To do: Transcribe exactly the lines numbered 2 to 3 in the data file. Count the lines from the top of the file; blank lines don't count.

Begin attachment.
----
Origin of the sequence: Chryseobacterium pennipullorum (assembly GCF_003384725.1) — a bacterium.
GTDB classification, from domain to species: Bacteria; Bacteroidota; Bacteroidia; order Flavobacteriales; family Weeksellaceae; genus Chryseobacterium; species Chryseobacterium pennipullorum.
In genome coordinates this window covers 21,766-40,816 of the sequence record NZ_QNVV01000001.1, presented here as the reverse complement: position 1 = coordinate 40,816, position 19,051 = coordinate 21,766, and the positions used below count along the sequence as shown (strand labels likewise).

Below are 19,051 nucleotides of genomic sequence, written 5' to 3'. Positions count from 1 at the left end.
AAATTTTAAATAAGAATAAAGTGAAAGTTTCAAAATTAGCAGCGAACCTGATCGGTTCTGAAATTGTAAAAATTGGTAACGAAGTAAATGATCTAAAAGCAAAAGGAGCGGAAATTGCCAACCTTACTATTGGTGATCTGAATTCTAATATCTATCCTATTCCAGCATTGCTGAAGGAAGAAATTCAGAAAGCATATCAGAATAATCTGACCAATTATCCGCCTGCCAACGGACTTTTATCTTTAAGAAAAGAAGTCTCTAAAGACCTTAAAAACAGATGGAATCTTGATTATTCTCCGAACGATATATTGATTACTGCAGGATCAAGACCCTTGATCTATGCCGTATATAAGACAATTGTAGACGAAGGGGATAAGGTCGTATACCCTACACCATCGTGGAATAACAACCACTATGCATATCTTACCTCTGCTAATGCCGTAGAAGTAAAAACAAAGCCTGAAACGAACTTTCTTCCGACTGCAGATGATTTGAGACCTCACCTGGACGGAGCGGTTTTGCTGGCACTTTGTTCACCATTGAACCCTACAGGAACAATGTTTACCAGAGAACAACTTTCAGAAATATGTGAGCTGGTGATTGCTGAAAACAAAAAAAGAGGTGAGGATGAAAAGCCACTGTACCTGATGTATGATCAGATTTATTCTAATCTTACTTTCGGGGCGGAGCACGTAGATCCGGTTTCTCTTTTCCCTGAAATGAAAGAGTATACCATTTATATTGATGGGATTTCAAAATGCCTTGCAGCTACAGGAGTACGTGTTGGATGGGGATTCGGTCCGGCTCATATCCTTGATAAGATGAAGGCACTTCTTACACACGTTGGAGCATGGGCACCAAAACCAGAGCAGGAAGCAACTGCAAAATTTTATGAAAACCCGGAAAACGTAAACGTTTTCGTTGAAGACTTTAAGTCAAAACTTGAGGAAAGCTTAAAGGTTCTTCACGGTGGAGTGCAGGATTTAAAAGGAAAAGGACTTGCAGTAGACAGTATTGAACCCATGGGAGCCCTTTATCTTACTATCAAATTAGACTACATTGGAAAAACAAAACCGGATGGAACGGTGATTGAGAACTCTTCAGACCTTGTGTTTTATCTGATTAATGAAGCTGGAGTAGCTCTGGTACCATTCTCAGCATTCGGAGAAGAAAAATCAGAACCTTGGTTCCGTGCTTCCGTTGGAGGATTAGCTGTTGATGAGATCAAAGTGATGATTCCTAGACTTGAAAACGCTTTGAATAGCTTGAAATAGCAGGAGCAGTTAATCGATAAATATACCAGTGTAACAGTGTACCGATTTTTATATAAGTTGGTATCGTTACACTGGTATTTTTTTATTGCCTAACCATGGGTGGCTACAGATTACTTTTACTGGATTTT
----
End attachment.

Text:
GTDB classification, from domain to species: Bacteria; Bacteroidota; Bacteroidia; order Flavobacteriales; family Weeksellaceae; genus Chryseobacterium; species Chryseobacterium pennipullorum.
In genome coordinates this window covers 21,766-40,816 of the sequence record NZ_QNVV01000001.1, presented here as the reverse complement: position 1 = coordinate 40,816, position 19,051 = coordinate 21,766, and the positions used below count along the sequence as shown (strand labels likewise).